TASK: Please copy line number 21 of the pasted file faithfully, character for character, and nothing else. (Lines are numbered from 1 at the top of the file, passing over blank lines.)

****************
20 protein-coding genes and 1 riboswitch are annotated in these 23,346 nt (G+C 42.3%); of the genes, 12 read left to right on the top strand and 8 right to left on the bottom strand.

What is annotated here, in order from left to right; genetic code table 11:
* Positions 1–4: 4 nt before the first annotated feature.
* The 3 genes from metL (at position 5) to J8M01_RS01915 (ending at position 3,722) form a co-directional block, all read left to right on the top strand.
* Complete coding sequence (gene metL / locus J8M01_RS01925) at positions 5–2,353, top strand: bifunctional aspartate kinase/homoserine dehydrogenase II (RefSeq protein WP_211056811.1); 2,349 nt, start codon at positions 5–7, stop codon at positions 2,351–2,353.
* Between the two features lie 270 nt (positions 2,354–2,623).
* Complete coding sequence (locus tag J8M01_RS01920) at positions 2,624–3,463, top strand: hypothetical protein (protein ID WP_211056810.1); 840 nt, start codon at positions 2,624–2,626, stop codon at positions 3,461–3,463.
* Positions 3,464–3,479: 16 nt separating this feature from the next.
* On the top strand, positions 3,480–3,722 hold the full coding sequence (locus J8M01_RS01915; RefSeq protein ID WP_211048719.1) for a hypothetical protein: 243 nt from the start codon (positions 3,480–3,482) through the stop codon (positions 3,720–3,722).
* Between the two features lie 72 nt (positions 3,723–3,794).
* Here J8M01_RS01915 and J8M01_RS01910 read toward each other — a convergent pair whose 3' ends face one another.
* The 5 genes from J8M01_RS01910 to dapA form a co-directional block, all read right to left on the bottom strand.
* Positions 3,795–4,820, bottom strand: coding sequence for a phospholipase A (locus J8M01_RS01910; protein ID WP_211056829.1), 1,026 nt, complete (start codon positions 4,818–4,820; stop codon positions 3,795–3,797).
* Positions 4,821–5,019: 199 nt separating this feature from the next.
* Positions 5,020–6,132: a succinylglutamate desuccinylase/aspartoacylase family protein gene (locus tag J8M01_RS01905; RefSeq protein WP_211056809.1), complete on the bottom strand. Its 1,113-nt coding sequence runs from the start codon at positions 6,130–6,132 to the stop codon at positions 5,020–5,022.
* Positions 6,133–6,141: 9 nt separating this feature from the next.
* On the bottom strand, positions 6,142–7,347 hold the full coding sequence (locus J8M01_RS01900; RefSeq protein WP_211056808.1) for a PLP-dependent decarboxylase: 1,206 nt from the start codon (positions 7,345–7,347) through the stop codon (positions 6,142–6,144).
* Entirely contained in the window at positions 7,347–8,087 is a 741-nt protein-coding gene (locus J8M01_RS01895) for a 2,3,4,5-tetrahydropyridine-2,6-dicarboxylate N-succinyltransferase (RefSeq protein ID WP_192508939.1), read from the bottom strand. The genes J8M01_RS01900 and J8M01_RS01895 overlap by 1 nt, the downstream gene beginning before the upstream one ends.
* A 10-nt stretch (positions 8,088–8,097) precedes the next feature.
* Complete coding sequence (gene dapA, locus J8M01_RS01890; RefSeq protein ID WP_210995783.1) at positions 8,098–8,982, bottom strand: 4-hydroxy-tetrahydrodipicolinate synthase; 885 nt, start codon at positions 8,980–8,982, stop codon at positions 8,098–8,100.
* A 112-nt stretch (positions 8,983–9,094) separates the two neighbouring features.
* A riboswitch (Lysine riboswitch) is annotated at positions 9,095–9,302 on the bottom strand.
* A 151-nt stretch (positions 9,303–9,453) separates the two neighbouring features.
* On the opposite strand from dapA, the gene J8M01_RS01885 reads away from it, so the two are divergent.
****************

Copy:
* A 112-nt stretch (positions 8,983–9,094) separates the two neighbouring features.